Labour says tax thresholds won't change after election

end of year working out inland revenue tax self assessment form with calculator
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Labour will maintain Conservative plans for income tax thresholds to remain frozen if it wins the election, the shadow business secretary has said.

Jonathan Reynolds told the BBC he needed to be “candid” that Labour would continue with the plans. saying they amounted to a "tax rise".

The freeze on the personal allowance - the amount of money you can earn before any tax starts to be paid - is already set to continue until 2028.

The plans make tax increases inevitable as wage rises push more people above the tax-free income threshold.

Labour Leader Sir Keir Starmer has argued his party would not bring in tax rises for working people if they form the next government.

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[BBC]

His comments come amid a continuing row about Mr Sunak's claim that Labour's plans would mean "£2,000 in higher taxes for every working family in our country".

BBC analysis found the claim risked misleading voters.

The figure was based on assumptions about Labour's spending divided by working households over four years.

The claim has also been criticised by the UK statistics watchdog and a letter from Treasury permanent secretary James Bowler said it should not be presented as civil service work.

But the Conservatives have stuck by the comment.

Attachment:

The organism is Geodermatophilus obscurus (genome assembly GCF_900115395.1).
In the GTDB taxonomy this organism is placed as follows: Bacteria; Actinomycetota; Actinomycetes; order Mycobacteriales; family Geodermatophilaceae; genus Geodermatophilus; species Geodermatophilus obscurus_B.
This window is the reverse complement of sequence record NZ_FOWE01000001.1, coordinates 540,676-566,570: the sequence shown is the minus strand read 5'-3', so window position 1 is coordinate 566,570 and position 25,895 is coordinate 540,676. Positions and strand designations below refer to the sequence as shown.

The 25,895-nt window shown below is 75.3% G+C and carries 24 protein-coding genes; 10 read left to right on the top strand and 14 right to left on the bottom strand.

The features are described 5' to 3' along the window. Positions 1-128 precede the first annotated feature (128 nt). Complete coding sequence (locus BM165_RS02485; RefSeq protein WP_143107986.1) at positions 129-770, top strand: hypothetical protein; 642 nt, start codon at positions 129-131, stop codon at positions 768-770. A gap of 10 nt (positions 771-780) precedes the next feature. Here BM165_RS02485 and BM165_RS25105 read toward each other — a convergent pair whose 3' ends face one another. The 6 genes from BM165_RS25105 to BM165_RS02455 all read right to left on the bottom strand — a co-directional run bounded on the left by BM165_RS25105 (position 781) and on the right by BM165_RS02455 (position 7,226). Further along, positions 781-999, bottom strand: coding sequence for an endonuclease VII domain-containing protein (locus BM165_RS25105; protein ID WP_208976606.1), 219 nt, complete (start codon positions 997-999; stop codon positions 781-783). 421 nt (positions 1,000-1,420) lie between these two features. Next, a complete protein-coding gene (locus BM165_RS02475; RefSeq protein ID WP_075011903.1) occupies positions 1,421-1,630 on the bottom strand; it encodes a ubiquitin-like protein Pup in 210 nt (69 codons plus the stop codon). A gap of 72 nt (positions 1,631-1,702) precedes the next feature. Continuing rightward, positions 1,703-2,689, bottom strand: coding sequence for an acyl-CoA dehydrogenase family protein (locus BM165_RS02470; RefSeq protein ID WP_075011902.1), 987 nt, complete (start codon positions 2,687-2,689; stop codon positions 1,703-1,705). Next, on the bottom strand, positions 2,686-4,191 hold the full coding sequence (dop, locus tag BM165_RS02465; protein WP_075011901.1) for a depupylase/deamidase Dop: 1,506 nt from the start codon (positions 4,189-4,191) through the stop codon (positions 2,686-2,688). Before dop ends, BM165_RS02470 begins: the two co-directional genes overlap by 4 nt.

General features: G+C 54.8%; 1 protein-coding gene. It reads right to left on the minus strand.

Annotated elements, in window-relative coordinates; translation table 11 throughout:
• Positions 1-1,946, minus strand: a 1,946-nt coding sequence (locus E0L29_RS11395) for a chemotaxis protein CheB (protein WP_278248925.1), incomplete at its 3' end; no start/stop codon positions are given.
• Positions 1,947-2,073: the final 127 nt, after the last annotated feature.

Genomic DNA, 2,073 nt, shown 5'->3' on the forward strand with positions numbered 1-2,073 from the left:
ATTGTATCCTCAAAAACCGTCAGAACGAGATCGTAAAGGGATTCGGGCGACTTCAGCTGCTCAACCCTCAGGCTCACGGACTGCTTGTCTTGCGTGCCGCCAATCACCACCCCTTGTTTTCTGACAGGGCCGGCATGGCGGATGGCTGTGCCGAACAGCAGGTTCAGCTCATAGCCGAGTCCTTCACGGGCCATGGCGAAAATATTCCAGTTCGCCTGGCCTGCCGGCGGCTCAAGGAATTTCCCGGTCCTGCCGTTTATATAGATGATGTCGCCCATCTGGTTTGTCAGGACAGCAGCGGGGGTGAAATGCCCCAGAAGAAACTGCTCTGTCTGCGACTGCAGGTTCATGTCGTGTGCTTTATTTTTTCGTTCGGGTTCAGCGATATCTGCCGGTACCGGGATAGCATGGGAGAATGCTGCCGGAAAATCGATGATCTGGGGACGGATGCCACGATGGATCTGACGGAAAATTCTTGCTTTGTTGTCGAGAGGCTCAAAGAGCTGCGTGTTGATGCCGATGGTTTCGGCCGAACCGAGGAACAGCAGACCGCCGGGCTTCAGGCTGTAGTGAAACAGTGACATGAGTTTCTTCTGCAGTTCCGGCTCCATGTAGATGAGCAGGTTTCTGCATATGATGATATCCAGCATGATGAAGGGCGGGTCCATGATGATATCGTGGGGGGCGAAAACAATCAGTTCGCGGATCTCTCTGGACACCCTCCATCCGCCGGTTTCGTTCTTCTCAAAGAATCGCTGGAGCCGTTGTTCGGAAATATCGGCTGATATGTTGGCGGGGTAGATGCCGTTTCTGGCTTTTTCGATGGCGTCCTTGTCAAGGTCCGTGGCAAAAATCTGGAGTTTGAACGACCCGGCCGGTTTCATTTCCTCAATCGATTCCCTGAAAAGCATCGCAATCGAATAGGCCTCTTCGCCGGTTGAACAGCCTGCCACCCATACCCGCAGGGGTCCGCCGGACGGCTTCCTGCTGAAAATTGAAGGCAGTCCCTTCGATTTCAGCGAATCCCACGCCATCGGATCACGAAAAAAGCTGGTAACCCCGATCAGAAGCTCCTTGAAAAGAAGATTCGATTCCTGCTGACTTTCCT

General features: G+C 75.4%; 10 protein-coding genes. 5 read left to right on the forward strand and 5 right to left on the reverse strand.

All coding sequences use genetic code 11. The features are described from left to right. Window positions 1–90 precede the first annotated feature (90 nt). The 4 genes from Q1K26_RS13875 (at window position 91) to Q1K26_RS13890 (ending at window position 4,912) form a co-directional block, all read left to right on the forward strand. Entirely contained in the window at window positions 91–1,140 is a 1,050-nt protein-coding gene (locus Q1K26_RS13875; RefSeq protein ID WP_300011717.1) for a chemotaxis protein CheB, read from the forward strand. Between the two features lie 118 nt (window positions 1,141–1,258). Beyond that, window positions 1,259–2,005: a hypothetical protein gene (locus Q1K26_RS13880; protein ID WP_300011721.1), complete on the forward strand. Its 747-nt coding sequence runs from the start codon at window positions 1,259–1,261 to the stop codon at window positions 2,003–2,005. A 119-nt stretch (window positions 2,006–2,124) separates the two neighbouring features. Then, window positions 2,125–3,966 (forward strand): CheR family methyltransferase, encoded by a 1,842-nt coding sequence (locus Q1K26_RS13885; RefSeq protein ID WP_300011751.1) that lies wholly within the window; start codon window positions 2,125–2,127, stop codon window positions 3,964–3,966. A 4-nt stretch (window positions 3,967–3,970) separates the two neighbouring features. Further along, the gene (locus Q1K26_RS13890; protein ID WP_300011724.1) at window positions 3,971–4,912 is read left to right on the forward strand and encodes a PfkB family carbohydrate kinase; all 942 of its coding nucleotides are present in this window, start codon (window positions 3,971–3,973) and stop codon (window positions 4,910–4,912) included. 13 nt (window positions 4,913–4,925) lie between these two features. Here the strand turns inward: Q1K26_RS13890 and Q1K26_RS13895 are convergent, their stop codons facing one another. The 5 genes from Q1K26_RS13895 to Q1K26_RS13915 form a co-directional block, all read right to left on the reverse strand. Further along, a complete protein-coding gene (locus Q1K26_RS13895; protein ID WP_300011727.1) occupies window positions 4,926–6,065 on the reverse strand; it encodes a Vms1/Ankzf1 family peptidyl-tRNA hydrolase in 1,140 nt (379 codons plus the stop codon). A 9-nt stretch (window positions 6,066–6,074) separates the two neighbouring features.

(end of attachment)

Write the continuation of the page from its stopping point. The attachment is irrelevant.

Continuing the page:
During the BBC's election debate on Friday, Conservative minister Penny Mordaunt said: "Keir Starmer confirmed this earlier this week - they are going to put up your taxes by £2,000 per working household."

Labour deputy leader Angela Rayner replied "that is a lie", adding that the government has raised taxes to a "record level".

Labour plans

Shadow chancellor Rachel Reeves had previously described the government’s decision to freeze income tax thresholds as “picking the pockets” of working people.

But in the run-up to the election, Labour vowed to maintain government tax and spending plans, instituting a "fiscal lock" requiring a forecast from the Office for Budget Responsibility for any major changes.

Currently no income tax is paid on the first £12,570 a person earns - known as the "personal allowance".

Economic think-tank the Resolution Foundation has said plans set out in the last budget - amount to a series of tax rises that will cost the average household an extra £800 a year by 2028-29.

The biggest increase will be from the continued freezing of all income tax thresholds - not just the personal allowance. The income tax thresholds have not risen with inflation since 2021 and will likely stay fixed until 2028.

A separate think-tank, the Institute for Fiscal Studies, has warned this would bring 4.5 million more people into higher income tax thresholds by 2028.

On Saturday, Ms Reeves avoided answering whether she agreed with Mr Reynolds that keeping tax thresholds frozen amounted to a tax rise.

Instead, Ms Reeves said: "I want taxes on working people to be as low as possible.

"Under the Conservatives, the tax burden is at a 70-year high. That is why I've pledged not to raise income tax, national insurance, or VAT."

Appearing on BBC Breakfast on Saturday, Mr Reynolds admitted that Labour would push ahead with the government’s decision to freeze thresholds.

“If we were to form a government after the general election on 4 July, we would inherit the government’s spending plans,” he said.

“Now, I’ll be candid, there are in those plans tax rises. I mean, the personal allowance we all get in terms of our income tax, that is set to be frozen for several years.

“So, we are ambitious about how we think we can grow the economy to give people better times ahead, but I will be candid and say those are the plans that we would inherit.”